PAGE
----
Patrol Scrub is a memory RAS feature which runs a background memory scrub against all DIMMs. Can negatively impact performance. This option allows for correction of soft memory errors. Over the length of system runtime, the risk of producing multi-bit and uncorrected errors is reduced with this option. Values for this BIOS setting can be: Default is Enabled.
DCU Streamer Prefetcher:
DCU (Level 1 Data Cache) streamer prefetcher is an L1 data cache prefetcher. Lightly threaded applications and some benchmarks can benefit from having the DCU streamer prefetcher enabled. Default setting is Enable.
Hardware Prefethcer:
When this option is enable, a dedicated hardware mechanism in the processor is supported to watch the stream of instructions or data being requested by the executing program, recognize the next few elements that the program might need based on this stream and prefetch into the processor's cache. The program with good instruction and data locality will benefit from this feature when this option is enable. Default is enable.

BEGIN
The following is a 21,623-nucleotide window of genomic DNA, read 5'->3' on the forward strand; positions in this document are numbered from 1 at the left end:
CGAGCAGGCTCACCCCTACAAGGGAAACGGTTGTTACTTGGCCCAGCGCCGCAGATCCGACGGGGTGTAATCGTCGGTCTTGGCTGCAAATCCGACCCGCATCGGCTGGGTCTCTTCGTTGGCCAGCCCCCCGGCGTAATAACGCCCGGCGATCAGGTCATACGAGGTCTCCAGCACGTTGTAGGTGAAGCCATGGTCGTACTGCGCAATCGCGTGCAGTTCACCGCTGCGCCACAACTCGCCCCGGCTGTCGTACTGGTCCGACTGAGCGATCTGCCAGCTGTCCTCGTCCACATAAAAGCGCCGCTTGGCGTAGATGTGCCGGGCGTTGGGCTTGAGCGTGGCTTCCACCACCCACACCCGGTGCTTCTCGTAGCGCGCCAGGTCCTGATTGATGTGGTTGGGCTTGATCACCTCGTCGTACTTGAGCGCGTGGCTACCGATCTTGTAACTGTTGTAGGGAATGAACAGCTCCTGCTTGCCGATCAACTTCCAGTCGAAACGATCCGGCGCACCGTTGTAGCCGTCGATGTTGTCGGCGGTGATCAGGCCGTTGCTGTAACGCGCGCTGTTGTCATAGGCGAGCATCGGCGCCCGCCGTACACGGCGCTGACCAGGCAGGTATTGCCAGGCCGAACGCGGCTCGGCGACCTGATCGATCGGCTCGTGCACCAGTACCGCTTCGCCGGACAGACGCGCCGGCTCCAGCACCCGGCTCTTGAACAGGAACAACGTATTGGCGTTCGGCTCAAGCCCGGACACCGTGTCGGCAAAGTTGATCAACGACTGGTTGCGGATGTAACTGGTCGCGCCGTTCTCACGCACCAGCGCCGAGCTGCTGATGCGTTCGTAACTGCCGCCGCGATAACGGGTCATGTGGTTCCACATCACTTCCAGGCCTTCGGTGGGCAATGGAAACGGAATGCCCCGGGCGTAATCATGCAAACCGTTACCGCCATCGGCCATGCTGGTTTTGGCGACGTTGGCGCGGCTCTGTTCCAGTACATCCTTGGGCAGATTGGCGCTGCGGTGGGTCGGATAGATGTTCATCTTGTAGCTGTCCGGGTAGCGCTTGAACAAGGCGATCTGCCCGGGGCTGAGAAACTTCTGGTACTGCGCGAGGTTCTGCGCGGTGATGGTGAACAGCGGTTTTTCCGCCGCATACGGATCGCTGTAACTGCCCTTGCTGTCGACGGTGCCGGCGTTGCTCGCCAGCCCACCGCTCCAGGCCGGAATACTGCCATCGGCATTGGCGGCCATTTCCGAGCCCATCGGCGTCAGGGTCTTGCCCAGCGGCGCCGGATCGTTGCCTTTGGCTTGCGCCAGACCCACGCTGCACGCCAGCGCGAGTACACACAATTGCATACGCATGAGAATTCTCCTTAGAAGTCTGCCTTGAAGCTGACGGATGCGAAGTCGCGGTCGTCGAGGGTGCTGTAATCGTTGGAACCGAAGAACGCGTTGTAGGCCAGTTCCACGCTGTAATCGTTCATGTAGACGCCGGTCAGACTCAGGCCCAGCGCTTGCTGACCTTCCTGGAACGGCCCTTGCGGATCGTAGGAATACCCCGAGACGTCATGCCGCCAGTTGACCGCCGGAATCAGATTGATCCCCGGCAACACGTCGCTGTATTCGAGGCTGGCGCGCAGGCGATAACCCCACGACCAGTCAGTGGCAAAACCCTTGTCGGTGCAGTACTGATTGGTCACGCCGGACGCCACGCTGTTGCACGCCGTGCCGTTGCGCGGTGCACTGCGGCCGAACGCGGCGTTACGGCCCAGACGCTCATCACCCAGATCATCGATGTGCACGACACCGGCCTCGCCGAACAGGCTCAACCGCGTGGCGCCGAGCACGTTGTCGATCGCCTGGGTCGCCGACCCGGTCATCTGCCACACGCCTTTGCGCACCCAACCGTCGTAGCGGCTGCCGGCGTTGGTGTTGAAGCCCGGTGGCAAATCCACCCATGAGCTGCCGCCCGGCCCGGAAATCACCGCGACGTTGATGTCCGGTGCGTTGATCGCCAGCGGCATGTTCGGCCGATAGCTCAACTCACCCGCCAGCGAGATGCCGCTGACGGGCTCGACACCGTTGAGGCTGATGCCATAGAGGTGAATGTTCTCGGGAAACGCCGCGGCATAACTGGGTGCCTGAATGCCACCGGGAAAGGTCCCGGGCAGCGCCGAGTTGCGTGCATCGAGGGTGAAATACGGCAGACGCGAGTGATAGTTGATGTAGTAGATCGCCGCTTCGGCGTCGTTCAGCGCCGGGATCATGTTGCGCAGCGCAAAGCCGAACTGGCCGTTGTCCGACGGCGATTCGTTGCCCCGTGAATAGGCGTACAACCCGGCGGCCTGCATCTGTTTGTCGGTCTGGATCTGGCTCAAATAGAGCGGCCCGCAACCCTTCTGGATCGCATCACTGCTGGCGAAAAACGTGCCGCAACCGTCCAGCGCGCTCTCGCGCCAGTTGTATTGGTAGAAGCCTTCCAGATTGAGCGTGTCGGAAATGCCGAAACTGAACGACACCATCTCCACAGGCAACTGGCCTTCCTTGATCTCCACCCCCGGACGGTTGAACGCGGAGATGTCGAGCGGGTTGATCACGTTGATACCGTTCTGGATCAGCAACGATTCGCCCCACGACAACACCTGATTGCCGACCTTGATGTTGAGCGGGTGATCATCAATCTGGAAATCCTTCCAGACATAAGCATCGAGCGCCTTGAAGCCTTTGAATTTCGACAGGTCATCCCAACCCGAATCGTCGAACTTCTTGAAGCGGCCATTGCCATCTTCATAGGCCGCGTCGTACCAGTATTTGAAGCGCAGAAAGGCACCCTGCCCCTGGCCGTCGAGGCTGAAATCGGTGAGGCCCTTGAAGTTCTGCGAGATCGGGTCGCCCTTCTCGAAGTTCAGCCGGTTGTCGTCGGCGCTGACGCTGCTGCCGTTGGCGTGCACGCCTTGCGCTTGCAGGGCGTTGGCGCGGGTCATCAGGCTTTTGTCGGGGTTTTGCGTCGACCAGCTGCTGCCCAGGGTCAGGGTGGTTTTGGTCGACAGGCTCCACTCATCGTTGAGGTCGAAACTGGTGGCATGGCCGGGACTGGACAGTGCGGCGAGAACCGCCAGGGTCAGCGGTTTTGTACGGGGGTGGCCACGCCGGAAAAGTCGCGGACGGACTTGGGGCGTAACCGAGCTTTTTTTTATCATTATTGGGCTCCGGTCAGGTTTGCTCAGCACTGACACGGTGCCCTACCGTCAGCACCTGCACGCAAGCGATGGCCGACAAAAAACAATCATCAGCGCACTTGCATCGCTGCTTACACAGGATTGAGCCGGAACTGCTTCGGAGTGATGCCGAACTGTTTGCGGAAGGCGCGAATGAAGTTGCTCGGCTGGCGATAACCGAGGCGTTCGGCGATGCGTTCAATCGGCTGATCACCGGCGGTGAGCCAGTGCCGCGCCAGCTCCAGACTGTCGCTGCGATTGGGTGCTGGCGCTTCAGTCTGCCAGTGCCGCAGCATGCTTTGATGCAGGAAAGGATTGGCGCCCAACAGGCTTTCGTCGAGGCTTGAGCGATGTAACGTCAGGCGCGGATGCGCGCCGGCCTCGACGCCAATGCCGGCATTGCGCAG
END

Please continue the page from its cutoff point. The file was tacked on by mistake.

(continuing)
Trusted Execution Technology:
Enable Intel Trusted Execution Technology (Intel TXT). Default is disable.
Page Policy:
Adaptive Open Page Policy can improve performance for applications with a highly localized memory access pattern; Closed Page Policy can benifit applications that access memory more randomly. The default is "Auto".
Stale AtoS
Stale AtoS is the transition of a directory line state. The inmemory directory has three states: I, A, and S. I (invalid) state means the data is clean and does not exist in any other socket’s cache. The A (snoopAll) state means the data may exist in another socket in exclusive or modified state. S (Shared) state means the data is clean and may be shared across one or more socket’s caches. When doing a read to memory, if the directory line is in the A state, we must snoop all the other sockets because another socket may have the line in modified state. If this is the case,the snoop will return the modified data. However, it may be the case that a line is read in A state and all the snoops come back a miss. This can happen if another socket read the line earlier and then silently dropped it from its cache without modifying it. Values for this BIOS option can be: Default is Auto.
Cooling Policy
The feature to configure "Cooling Policy" option is provided on BMC webpage. This option provides 4 choices: "Balance Mode", "Performance Mode", "Silent Mode" and "Manual Mode" and default is "Balance Mode".